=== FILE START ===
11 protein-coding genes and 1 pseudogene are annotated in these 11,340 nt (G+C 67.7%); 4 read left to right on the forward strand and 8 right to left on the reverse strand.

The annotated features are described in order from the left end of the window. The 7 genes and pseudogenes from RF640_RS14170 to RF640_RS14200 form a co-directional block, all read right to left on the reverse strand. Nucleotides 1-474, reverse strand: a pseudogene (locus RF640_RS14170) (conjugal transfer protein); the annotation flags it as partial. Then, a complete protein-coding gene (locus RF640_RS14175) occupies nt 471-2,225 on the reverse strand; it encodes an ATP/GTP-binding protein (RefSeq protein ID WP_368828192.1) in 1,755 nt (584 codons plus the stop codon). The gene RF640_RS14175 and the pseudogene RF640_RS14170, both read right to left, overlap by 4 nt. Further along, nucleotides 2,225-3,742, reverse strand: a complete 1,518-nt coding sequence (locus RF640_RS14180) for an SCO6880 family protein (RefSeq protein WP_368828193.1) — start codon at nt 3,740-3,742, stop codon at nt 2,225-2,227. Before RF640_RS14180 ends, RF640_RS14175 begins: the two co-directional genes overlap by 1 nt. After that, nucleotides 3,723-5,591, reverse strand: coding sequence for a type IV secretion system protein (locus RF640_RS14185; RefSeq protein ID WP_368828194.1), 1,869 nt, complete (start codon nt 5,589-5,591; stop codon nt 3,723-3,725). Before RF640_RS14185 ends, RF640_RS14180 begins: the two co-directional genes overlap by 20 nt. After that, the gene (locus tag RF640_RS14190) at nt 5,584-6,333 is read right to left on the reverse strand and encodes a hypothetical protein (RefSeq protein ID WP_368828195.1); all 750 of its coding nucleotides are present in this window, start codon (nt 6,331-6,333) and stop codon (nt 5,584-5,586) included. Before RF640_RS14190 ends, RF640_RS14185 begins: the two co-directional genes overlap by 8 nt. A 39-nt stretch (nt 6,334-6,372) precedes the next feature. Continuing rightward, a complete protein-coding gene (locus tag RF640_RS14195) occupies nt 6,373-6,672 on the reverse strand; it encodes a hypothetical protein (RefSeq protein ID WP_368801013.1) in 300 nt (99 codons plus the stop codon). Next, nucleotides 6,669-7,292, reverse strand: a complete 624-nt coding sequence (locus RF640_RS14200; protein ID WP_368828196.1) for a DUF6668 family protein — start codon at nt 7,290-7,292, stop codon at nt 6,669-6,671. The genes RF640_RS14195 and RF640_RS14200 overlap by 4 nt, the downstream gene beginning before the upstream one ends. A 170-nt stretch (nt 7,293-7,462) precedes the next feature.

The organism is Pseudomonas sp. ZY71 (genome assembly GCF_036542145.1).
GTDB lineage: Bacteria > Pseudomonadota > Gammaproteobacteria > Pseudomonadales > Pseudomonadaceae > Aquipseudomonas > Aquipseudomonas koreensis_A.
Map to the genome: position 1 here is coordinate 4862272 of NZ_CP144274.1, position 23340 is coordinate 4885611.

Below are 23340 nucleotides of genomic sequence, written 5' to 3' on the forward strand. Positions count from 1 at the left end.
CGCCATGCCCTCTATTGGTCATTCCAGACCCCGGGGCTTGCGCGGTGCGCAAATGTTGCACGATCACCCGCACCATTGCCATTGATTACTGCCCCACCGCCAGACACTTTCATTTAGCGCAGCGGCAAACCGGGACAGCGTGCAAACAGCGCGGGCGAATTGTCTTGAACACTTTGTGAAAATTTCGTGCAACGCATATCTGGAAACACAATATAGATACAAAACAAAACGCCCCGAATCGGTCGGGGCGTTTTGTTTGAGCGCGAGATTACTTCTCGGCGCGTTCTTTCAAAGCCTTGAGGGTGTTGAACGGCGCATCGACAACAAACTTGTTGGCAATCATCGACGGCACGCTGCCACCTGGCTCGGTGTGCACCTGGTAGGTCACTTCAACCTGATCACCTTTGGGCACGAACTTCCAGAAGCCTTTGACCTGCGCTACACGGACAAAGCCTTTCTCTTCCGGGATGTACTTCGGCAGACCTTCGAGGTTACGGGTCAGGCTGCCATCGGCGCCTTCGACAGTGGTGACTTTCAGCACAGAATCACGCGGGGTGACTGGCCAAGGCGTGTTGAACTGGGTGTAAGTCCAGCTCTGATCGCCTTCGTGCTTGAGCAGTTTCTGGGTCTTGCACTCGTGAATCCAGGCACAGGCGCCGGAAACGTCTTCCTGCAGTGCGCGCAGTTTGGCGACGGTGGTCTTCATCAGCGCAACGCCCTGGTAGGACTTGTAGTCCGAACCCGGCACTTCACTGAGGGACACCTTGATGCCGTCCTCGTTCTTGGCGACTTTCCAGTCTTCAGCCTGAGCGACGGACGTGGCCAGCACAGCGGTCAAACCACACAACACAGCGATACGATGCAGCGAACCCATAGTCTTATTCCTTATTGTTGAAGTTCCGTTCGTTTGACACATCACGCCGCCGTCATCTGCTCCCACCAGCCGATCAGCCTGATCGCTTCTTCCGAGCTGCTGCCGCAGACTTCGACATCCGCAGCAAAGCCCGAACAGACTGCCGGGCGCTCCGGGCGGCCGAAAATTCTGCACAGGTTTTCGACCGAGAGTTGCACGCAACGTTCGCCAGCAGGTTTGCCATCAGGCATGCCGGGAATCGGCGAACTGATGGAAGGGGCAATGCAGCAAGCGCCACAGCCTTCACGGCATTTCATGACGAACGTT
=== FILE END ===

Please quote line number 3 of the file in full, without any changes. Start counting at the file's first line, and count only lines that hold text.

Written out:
The organism is Pseudomonas sp. ZY71 (genome assembly GCF_036542145.1).